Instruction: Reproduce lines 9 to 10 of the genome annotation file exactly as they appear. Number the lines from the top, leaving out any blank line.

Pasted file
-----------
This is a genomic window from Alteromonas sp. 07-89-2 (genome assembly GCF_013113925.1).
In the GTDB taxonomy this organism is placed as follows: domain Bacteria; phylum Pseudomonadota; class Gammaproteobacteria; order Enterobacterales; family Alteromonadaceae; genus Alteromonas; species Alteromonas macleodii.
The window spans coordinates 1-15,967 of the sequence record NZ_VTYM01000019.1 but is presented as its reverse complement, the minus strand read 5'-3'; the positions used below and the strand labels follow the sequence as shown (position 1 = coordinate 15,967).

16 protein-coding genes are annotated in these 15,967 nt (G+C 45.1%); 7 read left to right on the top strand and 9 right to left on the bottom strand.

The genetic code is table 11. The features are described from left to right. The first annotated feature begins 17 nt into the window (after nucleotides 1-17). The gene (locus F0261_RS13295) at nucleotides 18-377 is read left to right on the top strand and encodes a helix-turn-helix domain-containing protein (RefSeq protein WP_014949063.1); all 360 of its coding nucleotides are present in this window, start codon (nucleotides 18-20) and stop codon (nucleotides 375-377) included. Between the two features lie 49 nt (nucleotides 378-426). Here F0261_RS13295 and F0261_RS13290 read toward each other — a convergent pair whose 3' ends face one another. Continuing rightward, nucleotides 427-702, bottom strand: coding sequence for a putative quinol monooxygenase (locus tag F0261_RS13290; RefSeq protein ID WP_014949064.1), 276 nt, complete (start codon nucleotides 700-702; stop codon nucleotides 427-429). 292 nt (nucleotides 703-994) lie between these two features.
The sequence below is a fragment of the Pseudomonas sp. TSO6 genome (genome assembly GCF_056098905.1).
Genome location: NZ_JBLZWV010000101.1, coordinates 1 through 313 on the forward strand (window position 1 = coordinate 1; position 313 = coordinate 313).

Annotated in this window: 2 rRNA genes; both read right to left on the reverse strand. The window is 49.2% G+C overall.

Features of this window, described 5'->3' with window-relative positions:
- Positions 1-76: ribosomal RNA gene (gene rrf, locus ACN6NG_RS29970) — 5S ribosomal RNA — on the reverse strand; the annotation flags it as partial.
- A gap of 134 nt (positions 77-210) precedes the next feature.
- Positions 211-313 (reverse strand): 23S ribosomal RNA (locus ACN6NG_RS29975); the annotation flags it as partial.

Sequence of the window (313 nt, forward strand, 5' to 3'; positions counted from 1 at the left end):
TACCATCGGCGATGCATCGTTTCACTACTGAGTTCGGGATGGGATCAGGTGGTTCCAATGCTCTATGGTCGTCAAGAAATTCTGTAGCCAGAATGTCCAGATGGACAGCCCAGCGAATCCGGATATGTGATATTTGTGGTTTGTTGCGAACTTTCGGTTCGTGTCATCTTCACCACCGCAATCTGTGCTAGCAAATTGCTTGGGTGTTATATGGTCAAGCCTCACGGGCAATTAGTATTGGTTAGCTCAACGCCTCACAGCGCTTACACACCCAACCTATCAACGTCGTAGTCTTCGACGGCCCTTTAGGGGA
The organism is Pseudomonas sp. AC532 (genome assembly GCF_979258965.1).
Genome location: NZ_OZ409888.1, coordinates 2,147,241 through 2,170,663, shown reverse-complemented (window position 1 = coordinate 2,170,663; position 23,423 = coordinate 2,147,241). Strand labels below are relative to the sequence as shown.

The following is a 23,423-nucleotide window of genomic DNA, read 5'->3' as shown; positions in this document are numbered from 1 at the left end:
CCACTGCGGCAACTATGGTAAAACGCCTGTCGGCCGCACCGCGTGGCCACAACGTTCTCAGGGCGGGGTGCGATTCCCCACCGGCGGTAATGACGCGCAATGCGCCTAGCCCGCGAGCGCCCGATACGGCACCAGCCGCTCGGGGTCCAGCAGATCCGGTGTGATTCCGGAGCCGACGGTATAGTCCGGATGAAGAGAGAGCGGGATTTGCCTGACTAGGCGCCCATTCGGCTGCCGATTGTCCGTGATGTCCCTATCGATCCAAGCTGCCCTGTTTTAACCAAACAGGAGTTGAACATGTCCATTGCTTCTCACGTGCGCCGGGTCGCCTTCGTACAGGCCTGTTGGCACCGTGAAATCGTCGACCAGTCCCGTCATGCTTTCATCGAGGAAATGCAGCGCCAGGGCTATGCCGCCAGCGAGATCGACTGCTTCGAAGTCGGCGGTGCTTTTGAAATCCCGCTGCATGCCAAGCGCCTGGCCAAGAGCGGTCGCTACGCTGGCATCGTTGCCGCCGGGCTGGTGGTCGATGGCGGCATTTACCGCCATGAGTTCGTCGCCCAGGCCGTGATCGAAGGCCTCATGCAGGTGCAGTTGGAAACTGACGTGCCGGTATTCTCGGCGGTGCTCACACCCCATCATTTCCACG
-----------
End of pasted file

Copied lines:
Features of this window, described 5'->3' with window-relative positions:
- Positions 1-76: ribosomal RNA gene (gene rrf, locus ACN6NG_RS29970) — 5S ribosomal RNA — on the reverse strand; the annotation flags it as partial.